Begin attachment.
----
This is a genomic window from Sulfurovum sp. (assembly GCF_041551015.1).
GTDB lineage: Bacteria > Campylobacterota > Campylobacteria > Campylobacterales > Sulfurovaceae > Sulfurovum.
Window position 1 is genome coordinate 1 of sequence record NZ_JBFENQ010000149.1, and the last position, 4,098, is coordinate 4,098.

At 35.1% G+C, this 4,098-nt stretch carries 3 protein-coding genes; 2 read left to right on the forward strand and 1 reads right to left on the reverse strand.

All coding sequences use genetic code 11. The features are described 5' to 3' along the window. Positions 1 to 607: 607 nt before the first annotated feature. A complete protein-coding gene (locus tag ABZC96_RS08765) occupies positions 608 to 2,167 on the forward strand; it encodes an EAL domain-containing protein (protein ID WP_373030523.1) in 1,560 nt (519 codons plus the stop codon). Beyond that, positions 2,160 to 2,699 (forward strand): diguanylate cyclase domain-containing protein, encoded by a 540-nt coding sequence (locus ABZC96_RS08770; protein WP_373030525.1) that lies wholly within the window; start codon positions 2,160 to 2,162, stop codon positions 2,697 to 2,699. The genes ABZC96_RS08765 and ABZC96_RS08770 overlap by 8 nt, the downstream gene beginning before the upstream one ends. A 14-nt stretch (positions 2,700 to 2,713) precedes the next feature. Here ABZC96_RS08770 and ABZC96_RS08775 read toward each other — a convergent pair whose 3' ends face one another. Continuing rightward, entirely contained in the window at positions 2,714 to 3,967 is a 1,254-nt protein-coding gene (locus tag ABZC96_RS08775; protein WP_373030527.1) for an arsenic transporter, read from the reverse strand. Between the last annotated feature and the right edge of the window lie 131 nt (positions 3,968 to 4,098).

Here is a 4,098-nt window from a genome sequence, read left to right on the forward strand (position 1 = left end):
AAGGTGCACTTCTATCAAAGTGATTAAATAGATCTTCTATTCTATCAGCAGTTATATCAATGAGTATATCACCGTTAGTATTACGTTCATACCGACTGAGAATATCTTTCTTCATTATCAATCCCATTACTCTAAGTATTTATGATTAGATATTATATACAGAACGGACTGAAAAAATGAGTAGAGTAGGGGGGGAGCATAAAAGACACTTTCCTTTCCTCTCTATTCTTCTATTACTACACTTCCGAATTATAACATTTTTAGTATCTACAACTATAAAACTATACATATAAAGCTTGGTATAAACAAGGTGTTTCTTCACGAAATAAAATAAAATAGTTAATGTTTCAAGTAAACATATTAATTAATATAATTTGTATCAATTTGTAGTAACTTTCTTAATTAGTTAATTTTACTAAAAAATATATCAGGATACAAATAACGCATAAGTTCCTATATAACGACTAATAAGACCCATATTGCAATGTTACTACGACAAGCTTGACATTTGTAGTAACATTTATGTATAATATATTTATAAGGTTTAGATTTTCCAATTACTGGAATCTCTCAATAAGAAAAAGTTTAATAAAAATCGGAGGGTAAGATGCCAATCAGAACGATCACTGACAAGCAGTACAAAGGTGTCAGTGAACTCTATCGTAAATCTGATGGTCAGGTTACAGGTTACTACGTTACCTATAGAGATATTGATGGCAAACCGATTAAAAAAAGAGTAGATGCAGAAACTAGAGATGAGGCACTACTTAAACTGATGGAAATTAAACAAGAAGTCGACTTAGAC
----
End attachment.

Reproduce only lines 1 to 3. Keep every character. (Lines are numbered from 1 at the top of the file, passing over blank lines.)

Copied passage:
This is a genomic window from Sulfurovum sp. (assembly GCF_041551015.1).
GTDB lineage: Bacteria > Campylobacterota > Campylobacteria > Campylobacterales > Sulfurovaceae > Sulfurovum.
Window position 1 is genome coordinate 1 of sequence record NZ_JBFENQ010000149.1, and the last position, 4,098, is coordinate 4,098.